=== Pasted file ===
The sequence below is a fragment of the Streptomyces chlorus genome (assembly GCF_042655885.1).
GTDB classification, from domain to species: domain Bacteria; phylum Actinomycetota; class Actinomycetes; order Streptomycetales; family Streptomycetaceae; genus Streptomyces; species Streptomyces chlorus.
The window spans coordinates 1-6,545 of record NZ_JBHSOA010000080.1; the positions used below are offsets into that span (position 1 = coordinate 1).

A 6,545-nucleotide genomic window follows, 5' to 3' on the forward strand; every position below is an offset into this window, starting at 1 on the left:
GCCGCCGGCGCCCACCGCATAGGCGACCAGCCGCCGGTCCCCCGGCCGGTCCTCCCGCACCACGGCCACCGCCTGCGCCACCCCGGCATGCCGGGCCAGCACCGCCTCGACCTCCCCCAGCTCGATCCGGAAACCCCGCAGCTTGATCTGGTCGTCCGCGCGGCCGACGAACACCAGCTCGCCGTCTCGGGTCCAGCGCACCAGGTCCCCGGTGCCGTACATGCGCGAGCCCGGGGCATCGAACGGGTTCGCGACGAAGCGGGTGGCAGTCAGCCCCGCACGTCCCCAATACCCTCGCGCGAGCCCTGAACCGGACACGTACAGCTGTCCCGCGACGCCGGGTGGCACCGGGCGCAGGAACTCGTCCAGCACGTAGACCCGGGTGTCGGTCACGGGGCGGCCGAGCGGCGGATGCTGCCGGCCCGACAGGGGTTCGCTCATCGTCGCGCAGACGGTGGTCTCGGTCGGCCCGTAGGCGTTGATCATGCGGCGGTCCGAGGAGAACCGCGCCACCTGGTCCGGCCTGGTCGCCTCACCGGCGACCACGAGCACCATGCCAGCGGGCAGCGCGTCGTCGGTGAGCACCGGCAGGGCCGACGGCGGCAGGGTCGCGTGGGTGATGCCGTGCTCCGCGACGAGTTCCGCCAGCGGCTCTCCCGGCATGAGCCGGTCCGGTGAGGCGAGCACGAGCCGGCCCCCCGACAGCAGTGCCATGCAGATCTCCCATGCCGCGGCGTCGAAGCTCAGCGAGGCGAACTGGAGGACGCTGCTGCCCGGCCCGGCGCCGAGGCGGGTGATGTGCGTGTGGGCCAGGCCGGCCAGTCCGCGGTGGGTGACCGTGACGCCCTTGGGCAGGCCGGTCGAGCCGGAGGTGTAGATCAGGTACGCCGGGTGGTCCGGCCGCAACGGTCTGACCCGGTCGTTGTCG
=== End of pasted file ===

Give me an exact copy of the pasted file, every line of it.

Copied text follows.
The sequence below is a fragment of the Streptomyces chlorus genome (assembly GCF_042655885.1).
GTDB classification, from domain to species: domain Bacteria; phylum Actinomycetota; class Actinomycetes; order Streptomycetales; family Streptomycetaceae; genus Streptomyces; species Streptomyces chlorus.
The window spans coordinates 1-6,545 of record NZ_JBHSOA010000080.1; the positions used below are offsets into that span (position 1 = coordinate 1).

A 6,545-nucleotide genomic window follows, 5' to 3' on the forward strand; every position below is an offset into this window, starting at 1 on the left:
GCCGCCGGCGCCCACCGCATAGGCGACCAGCCGCCGGTCCCCCGGCCGGTCCTCCCGCACCACGGCCACCGCCTGCGCCACCCCGGCATGCCGGGCCAGCACCGCCTCGACCTCCCCCAGCTCGATCCGGAAACCCCGCAGCTTGATCTGGTCGTCCGCGCGGCCGACGAACACCAGCTCGCCGTCTCGGGTCCAGCGCACCAGGTCCCCGGTGCCGTACATGCGCGAGCCCGGGGCATCGAACGGGTTCGCGACGAAGCGGGTGGCAGTCAGCCCCGCACGTCCCCAATACCCTCGCGCGAGCCCTGAACCGGACACGTACAGCTGTCCCGCGACGCCGGGTGGCACCGGGCGCAGGAACTCGTCCAGCACGTAGACCCGGGTGTCGGTCACGGGGCGGCCGAGCGGCGGATGCTGCCGGCCCGACAGGGGTTCGCTCATCGTCGCGCAGACGGTGGTCTCGGTCGGCCCGTAGGCGTTGATCATGCGGCGGTCCGAGGAGAACCGCGCCACCTGGTCCGGCCTGGTCGCCTCACCGGCGACCACGAGCACCATGCCAGCGGGCAGCGCGTCGTCGGTGAGCACCGGCAGGGCCGACGGCGGCAGGGTCGCGTGGGTGATGCCGTGCTCCGCGACGAGTTCCGCCAGCGGCTCTCCCGGCATGAGCCGGTCCGGTGAGGCGAGCACGAGCCGGCCCCCCGACAGCAGTGCCATGCAGATCTCCCATGCCGCGGCGTCGAAGCTCAGCGAGGCGAACTGGAGGACGCTGCTGCCCGGCCCGGCGCCGAGGCGGGTGATGTGCGTGTGGGCCAGGCCGGCCAGTCCGCGGTGGGTGACCGTGACGCCCTTGGGCAGGCCGGTCGAGCCGGAGGTGTAGATCAGGTACGCCGGGTGGTCCGGCCGCAACGGTCTGACCCGGTCGTTGTCG